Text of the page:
When Ross Perot ran in 1992, there were two states that he came in second in the polls. —Party organizer Jaime Dives
SALT LAKE CITY — As Republicans duke it out on the East Coast and in the South, some Utah voters want to move away from the traditional two-party political system and throw a third voice into the presidential ring.
In 1992, Texas businessman Ross Perot ran as an independent and gave Democrats and Republicans a run for their money. Analysts say the Reform Party is the fruit of that. Now, organizers of the Reform Party of Utah hope to offer voters another choice for president.
"When Ross Perot ran in 1992, there were two states that he came in second in the polls," said state party organizer Jaime Dives. "One of those states was Maine and the other state was Utah."
Dives is circulating petitions to get the Reform Party on the Utah ballot for the 2012 election cycle. She needs 2,000 signatures from registered voters by Feb. 15.
"We're looking for people who want to sign up to be reform party members or people who want to be active in the party," said Dives. "That will allow us to run our candidate on the election ballot in Utah. It will also give people the opportunity to register to vote as a reform party member."
Despite Utahns voting primarily Republican, Dives said most Utah registered voters aren't registered with a political party. "If you go to the lieutenant governor's office and ask for the roll, you'll see that there are more unaffiliated registered voters than there are Republicans and Democrats combined," Dives said.
She believes this group is ready for an alternative to the perceived two-party system in America.
"Those are the independents," said Dives. "Not the independent party, but independent voters who are looking to see what candidate best aligns with their ideals, not what party they're in."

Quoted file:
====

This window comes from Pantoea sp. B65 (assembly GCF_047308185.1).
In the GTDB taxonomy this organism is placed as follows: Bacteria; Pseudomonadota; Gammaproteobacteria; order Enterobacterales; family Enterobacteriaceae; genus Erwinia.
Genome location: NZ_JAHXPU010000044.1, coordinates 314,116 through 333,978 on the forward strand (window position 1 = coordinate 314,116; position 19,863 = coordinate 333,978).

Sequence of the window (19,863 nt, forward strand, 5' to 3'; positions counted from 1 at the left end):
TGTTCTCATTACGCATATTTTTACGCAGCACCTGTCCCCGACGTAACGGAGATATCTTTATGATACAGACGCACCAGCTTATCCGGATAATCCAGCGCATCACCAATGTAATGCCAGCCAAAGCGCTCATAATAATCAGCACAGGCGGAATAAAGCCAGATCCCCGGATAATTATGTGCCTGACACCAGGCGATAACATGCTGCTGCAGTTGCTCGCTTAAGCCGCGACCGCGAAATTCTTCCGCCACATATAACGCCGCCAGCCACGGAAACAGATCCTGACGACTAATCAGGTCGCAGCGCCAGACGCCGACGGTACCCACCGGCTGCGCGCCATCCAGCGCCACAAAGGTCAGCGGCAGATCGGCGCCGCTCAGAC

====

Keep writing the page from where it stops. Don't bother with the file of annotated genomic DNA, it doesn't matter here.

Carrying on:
On a national level, that's the group the Reform Party is targeting.
"The reality is that it's not fully a two-party system. The two-party system is not enshrined in law," said David Collison, chairman of the National Committee for the Reform Party. "There have been both independent candidates and candidates of other political parties who have gained office in local and state races and in legislative races across the country, including the U.S. Congress."
The Reform Party has been in "rebuilding" mode since 2000 to get ballot access in all 50 states. Collison doesn't believe the party can achieve that this election cycle.
"We believe we have a reasonable chance with the right candidate assisting in the petition efforts to get on the ballot in 40 states," said Collison.
He added that if and when a third-party candidate can achieve ballot access in all 50 states, the implications would be profound.
"It's true that the electoral system has been tuned to the concept of the presumption that there are only going to be two major party candidates competing for the election of president when you get to the general election," said Collison.
"But there are provisions in place to handle situations where you have more than two major party candidates."